I shouldn’t be talking about this, but a typical example of things was that you’d break for the weekend. You’d finish the session at like ten in the morning, drive all the way back through the crowds, going to the beaches, get home about midday, have some lunch, go to bed, and then on Sunday there’s be a phone call saying, “Um, some people broke into Keith’s house when everyone was watching television and stole all the guitars and a saxophone. People just came in and cleaned out all the instruments. [Note: Reportedly, drug dealers to whom Keith owed money were responsible for the heist.]

Absurd things like that were going on, and it was just a complete joke. But being that is was Keith’s house, he was quite happy to work at any odd hours he cared to. We were all obliged to being there when it suited him more than anybody else.

You’ve stated in the past that one reason you stayed away from many of the Exile sessions—including those for “Tumbling Dice” and “Happy”—was the drug use, which you didn’t want to be around.

I suppose. There were problems there that stayed with us right straight through the ’70s, and as I was not the least interested in taking drugs, but suffered the same consequences as the others—airport checks, etc.—and I wasn’t very happy about it. Everybody else got into problems. It was a real nightmare.

During your time with the band, beside not being formally credited with coming up with perhaps the best Stones riff ever, for “Jumping Jack Flash,” there must have been many other instances where you weren’t officially credited, as a co-songwriter.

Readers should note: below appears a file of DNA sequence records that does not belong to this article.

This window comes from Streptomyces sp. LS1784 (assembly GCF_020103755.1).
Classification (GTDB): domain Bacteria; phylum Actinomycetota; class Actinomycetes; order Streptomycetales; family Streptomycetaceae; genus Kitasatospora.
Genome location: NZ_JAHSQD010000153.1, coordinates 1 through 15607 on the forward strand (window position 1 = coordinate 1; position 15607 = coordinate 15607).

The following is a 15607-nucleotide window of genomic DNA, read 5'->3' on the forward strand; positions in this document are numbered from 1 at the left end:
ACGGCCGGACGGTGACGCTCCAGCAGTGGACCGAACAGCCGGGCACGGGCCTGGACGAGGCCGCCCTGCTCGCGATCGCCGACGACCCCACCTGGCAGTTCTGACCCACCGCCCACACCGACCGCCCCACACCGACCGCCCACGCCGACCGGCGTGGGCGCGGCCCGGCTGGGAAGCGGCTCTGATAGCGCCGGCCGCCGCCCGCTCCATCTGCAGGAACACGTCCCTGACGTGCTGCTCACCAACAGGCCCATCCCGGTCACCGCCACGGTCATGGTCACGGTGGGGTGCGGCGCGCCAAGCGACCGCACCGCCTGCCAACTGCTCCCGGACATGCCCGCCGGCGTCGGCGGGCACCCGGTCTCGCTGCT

There were lots, because all of the songs were created in the studio. You know, Keith would come in with a riff. That’s all, and over the course of a week we would come up with a song. Then Mick would write the lyrics, and it would come out on an album credited as “Jagger-Richards.” That would happen all the time.

I did get a bit disheartened that they weren’t generous enough to share, like many other bands do. Like the way the Beatles gave room for Ringo Starr and George Harrison to do their thing, and how the Who gave John Entwhistle a chance to write stuff. Where other bands shared things, the Stones didn’t. We just had to live with it or leave. So I went on and did solo albums and movie music, and I produced other artists. I got satisfaction in that way.

What do see as some of your most unheralded contributions to their music?

I loved recording “Paint It, Black,” when I laid on the floor and pumped the organ pedal with my fist, because I can’t play with my feet. That rhythm kind of made the record, because it was lacking something before I suggested doing that. I suppose you could also say I created what was happening on “Miss You,” you know, the walking bass, that octave bass thing. After that, just about every band in the world took that idea at the time and used it in a song. Rod Stewart used it, and a lot of funky bands did, also.